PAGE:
What good is sitting alone in your room? That’s fine if you’re studying, but otherwise you could be at the Harvard Cabaret, a collaboration by College undergrads and graduate students at the A.R.T. Institute that blends song, dance, mischief, and monologue and that organizers hope will become an annual tradition.
At this increasingly stress-filled time of year, it’s also a chance to relax and blow off steam. The cabaret’s various performances, including scenes from established plays as well as original compositions, songs, and dance numbers, all have been organized around the theme of stress.
“We figured that’s something that everyone in the Harvard community can relate to,” said sophomore Sam Hagen, a Theater, Dance & Media concentrator who conceived of the show along with A.R.T. Institute student Aida Rocci Ruiz.
The two, who met last summer while working at the American Repertory Theater, discussed the idea one day over coffee. Two hours later, they decided “we are going to make this happen,” said Rocci Ruiz. They brought the idea to the institute’s administrative director, Julia Smeliansky, who backed their plan. Then they got to work, sending out a call for proposals from students, finding a performance space, partnering graduates with undergrads on different pieces, and letting the collaborations and the creativity begin. The cabaret includes eight numbers and 30 performers.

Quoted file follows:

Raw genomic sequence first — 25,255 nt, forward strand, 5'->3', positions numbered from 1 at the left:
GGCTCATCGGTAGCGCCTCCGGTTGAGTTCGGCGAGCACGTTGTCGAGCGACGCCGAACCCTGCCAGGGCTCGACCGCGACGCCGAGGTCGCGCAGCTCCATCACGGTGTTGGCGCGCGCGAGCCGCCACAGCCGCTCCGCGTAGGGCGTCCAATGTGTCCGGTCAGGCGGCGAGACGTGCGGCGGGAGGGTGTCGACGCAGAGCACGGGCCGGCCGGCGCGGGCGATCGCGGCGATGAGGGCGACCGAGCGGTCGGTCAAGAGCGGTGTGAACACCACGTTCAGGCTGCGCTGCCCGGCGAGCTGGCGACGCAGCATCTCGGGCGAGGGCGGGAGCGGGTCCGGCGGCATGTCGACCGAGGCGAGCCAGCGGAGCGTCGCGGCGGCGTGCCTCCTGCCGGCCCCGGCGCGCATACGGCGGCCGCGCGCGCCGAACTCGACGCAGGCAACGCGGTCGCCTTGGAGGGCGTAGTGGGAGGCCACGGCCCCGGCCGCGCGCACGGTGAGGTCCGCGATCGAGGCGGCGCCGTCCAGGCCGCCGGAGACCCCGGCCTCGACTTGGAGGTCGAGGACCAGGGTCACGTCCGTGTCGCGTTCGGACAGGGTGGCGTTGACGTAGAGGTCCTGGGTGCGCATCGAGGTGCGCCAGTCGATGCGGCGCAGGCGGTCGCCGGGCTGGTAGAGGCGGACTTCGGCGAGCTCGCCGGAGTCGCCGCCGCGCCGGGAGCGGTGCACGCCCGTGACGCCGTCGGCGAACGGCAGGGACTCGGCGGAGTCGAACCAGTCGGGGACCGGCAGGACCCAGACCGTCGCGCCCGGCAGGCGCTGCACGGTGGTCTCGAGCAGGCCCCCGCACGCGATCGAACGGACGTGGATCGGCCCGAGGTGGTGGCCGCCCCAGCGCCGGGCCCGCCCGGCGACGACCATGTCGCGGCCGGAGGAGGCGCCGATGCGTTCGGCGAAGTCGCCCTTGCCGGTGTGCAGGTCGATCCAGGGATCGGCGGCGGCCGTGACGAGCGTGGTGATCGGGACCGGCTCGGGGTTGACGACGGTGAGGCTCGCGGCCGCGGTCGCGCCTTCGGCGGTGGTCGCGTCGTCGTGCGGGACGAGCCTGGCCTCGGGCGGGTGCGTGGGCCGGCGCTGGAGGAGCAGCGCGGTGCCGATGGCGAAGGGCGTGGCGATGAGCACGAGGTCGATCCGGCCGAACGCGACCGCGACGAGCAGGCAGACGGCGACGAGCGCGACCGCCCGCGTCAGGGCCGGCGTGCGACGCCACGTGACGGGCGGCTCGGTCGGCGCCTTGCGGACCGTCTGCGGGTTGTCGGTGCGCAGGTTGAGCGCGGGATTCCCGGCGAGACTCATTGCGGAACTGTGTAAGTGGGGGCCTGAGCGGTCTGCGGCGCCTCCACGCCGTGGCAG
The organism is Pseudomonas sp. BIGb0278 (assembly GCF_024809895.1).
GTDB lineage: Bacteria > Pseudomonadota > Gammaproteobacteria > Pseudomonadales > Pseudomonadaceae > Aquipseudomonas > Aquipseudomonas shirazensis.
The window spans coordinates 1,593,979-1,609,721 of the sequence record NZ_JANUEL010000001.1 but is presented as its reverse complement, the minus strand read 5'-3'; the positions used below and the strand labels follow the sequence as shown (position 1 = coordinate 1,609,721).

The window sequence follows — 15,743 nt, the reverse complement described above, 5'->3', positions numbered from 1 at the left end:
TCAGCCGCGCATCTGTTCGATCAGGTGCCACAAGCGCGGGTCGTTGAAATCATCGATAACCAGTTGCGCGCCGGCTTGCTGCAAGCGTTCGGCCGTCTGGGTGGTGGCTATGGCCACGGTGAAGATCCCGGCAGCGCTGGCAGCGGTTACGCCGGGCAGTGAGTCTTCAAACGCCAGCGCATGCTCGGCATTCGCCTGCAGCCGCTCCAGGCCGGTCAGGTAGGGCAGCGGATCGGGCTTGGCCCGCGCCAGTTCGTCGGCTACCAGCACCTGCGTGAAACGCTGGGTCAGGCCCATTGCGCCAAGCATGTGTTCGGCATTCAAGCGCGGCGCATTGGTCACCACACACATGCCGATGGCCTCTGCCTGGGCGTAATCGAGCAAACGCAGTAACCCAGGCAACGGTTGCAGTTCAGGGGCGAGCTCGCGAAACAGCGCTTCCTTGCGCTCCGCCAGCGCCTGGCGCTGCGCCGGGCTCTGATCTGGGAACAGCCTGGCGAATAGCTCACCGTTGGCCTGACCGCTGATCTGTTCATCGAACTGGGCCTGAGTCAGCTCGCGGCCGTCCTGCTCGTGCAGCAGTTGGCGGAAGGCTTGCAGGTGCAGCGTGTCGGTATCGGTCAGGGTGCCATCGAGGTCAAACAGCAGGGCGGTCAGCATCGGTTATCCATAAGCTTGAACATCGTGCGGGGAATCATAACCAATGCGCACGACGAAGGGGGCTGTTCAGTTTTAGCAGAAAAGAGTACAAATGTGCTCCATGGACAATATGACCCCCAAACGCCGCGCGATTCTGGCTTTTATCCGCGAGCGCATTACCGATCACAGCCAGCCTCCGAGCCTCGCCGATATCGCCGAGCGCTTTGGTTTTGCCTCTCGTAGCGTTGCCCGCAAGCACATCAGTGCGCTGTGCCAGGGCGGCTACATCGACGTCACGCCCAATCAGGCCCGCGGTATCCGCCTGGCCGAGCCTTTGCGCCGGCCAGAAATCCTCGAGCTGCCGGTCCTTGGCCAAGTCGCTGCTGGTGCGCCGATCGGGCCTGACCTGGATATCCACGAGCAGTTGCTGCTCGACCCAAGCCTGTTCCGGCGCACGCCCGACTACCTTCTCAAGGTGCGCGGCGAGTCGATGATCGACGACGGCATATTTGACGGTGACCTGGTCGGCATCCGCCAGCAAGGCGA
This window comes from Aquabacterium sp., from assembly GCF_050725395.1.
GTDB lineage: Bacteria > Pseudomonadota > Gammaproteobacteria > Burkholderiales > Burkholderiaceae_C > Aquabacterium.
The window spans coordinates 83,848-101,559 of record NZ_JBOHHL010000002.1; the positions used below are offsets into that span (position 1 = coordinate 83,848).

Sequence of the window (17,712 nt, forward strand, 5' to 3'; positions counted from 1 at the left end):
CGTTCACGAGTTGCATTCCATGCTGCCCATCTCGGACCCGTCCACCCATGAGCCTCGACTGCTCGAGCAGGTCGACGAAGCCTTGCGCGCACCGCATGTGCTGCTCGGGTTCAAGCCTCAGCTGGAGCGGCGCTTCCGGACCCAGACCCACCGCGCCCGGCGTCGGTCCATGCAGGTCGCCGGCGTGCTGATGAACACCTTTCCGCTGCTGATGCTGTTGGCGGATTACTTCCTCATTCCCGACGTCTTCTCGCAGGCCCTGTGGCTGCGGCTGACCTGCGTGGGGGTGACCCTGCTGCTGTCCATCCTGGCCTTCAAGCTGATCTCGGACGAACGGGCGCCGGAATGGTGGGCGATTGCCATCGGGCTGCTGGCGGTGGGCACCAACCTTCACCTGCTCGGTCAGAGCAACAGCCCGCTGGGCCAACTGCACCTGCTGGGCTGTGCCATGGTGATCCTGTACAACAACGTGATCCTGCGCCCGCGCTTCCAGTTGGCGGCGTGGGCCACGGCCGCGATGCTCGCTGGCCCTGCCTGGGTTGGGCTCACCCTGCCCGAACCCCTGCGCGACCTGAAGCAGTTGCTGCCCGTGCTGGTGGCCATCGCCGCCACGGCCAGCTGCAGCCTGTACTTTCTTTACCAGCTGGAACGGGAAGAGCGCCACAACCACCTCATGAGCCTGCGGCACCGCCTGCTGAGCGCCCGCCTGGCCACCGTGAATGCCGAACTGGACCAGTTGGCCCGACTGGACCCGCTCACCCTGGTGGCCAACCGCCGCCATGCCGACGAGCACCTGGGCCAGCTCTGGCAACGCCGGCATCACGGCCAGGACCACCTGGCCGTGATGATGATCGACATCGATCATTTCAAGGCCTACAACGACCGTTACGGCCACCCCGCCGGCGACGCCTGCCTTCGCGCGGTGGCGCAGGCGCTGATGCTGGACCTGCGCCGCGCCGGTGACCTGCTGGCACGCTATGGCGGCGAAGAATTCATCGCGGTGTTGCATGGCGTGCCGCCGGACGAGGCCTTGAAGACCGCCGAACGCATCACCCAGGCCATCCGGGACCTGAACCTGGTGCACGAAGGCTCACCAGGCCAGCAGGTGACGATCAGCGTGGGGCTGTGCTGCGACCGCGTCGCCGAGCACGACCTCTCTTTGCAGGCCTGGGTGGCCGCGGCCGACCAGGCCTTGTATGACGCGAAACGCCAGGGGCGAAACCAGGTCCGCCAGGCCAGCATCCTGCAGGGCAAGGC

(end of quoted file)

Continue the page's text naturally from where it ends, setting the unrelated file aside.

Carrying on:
“We wanted them to collaborate to realize that they can depend on each other’s talents,” said Rocci Ruiz.
The cabaret builds on the spirit engendered by the new Theater, Dance & Media concentration, said David Chambers, a longtime professor of directing at the Yale University School of Drama and a visiting Harvard professor who is consulting on the show.
“The new concentration and the American Repertory Theater are a major breakthrough for Harvard, and I think it has opened the floodgates. … An idea like this, which was immediately picked up by Julia at the A.R.T. Institute, I think has to do with the new climate.”
Chambers is well versed in the Yale Cabaret, a playground for subversion and artistic expression now in its 48th year, with alumni such as Henry Winkler, Sigourney Weaver, and Meryl Streep.
“[Cabaret] implies a certain kind of freedom, a challenge to the status quo,” said Chambers. “It’s filled with risk, and that’s why people keep coming back.”
With luck, the Harvard Cabaret will keep coming back, too.
The Harvard Cabaret plays tonight at 7 and 9:30 at the Signet Society, 46 Dunster St.